What Does ‘ACH’ Stand For in Banking?
In banking, ACH stands for Automated Clearing House. ACH transactions are secure electronic payments that allow financial institutions to transfer funds electronically between bank accounts in the US.
The modern ACH network is managed by governing bodies like the National Automated Clearing House Association (NACHA) and the Federal Reserve.
The ACH system supports various financial transactions, including payroll direct deposits, bill payments, and the transfer of funds between bank accounts. ACH payments are popular because they’re less expensive, more secure, and more efficient than payment methods like checks.
Overall, online ACH payment has become a popular payment method in the US, with millions of transactions processed each day.
In this blog, we’ll discuss the ins and outs of ACH payments, and how the ACH system works today.
What Is a Clearing House?
In the past, transferring money wasn’t exactly an easy task. Moving money between banks required a lot of trust, not only between banks themselves but between banks and their customers.
When a customer wrote a check, the receiving bank often had difficulty knowing if the sender's account had the necessary funds. As a result, disputes inevitably arose, leading to the need for a central authority to handle the transactions and track who owed what to whom and how much money each customer and bank had available.
This need for a central authority led to the creation of clearinghouses. Initially, these were independent firms, but they became more integrated with the banks over time. In the United States, NACHA is the National Automated Clearing House Association, a non-profit organization funded by banks.
Why Is a Clearing House Necessary?
Clearing houses do not exist solely to ensure customers have the funds before a transfer. Clearing houses also exist as a guarantor–they guarantee that their transaction records are correct and everyone has the money necessary to send and receive payments.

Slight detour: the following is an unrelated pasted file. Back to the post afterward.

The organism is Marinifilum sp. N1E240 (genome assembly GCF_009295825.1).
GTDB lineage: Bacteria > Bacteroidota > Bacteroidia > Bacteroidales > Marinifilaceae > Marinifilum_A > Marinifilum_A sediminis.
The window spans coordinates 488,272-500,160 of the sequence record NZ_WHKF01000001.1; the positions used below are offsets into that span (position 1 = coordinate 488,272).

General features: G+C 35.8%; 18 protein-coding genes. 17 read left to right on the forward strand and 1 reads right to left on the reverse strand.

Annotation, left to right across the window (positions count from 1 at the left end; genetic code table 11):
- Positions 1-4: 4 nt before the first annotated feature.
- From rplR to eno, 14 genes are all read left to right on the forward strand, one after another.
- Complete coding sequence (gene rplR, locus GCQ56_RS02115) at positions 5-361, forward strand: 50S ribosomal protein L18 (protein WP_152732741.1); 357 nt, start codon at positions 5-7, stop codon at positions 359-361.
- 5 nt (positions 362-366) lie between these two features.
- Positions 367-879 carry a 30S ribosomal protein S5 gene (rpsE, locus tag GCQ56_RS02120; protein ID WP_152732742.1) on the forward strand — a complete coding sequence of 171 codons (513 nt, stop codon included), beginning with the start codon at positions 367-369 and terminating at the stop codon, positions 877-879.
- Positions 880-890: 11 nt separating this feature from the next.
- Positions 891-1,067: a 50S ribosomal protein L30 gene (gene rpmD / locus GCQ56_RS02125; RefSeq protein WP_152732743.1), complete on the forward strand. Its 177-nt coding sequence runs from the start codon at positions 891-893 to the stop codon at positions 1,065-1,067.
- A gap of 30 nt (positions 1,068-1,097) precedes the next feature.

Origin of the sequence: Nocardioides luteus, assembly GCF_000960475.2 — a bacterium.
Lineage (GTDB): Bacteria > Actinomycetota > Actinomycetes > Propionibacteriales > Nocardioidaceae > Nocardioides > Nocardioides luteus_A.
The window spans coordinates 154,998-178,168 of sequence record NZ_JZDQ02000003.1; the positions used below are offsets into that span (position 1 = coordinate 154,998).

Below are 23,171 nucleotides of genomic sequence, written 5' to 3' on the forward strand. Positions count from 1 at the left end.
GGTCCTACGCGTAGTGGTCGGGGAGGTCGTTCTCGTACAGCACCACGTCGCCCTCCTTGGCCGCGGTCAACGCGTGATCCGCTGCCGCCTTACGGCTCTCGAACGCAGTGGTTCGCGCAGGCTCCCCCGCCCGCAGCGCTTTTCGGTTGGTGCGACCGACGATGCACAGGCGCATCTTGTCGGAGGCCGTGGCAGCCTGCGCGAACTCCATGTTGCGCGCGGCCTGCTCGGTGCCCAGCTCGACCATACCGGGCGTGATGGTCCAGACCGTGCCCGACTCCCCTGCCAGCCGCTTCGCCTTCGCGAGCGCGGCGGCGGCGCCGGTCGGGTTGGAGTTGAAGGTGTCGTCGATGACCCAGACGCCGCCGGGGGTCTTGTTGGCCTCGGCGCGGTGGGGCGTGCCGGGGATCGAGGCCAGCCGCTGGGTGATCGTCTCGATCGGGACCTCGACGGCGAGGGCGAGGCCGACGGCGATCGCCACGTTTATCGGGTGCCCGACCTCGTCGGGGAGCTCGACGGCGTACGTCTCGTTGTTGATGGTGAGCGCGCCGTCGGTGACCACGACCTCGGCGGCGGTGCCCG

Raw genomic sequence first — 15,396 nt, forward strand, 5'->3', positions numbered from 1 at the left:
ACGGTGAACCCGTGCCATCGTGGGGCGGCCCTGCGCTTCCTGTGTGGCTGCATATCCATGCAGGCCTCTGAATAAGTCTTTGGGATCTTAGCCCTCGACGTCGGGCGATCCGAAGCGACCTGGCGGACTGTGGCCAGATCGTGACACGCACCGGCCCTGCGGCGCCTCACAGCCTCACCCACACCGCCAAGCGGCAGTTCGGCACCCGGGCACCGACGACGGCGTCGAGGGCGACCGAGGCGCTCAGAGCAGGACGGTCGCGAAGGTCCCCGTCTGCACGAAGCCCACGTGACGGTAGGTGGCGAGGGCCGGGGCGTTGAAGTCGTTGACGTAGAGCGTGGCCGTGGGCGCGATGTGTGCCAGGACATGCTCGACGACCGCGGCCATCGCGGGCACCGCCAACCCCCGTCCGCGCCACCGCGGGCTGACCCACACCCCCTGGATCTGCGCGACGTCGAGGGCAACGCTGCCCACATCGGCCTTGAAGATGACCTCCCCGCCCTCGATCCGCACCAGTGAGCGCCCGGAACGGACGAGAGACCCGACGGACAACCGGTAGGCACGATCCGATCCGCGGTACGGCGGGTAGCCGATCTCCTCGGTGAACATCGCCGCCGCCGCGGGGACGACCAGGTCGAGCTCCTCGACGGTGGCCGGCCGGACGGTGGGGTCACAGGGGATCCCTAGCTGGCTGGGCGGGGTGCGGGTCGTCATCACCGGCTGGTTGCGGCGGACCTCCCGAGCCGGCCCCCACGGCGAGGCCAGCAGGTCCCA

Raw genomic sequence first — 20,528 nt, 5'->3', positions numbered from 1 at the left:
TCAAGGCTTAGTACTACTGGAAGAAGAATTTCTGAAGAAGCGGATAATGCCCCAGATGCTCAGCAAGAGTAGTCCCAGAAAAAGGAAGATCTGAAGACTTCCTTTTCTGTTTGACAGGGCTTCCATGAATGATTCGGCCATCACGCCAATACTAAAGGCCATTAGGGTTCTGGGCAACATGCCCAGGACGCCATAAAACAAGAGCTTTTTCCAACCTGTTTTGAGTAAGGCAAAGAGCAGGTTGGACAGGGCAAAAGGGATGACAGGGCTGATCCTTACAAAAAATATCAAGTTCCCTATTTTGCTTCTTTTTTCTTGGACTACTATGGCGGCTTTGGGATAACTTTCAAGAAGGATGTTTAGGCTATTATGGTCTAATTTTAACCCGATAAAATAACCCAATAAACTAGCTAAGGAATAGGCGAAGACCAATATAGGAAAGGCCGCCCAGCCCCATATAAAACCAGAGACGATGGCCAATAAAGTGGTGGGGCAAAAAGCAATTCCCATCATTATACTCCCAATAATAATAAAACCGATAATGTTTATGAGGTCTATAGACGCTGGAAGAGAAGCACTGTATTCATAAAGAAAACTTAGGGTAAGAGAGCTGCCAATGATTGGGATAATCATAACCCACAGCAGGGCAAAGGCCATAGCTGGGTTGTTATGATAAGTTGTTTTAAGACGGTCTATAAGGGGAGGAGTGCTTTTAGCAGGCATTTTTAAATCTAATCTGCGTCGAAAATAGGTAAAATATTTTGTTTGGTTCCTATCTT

Part of being a guarantor means that clearing houses are on the hook financially for any mistakes they make while settling accounts. Being a guarantor also means guaranteeing a workable reconciliation should a dispute arise.
Rather than forcing banks to take each other to court, clearing houses work with both parties to resolve disputes and ensure fairness. This helps prevent large banks from bullying smaller banks in disputes and helps to level the playing field.
ACH in the 21st Century
The ACH system is still based on concepts from the 1960s and 1970s. Because of this, ACH transfers may still be slow, sometimes taking several business days as the payments work their way through the system and accounts are verified.
The key here is verification, and thanks to the slow and methodical nature of the system, ACH transactions can be reversed if they are canceled in time.
While a wire transfer may be the fastest way to send money, if you accidentally send money to the wrong account, the account holder can withdraw the money instantly, leaving the sender high and dry with no recourse.
With an ACH payment, you have a day to realize your error and cancel the payment before it goes through. This makes ACH payments the safest way to send money and is a leading reason ACH payments are used for the majority of direct payroll deposits to this day.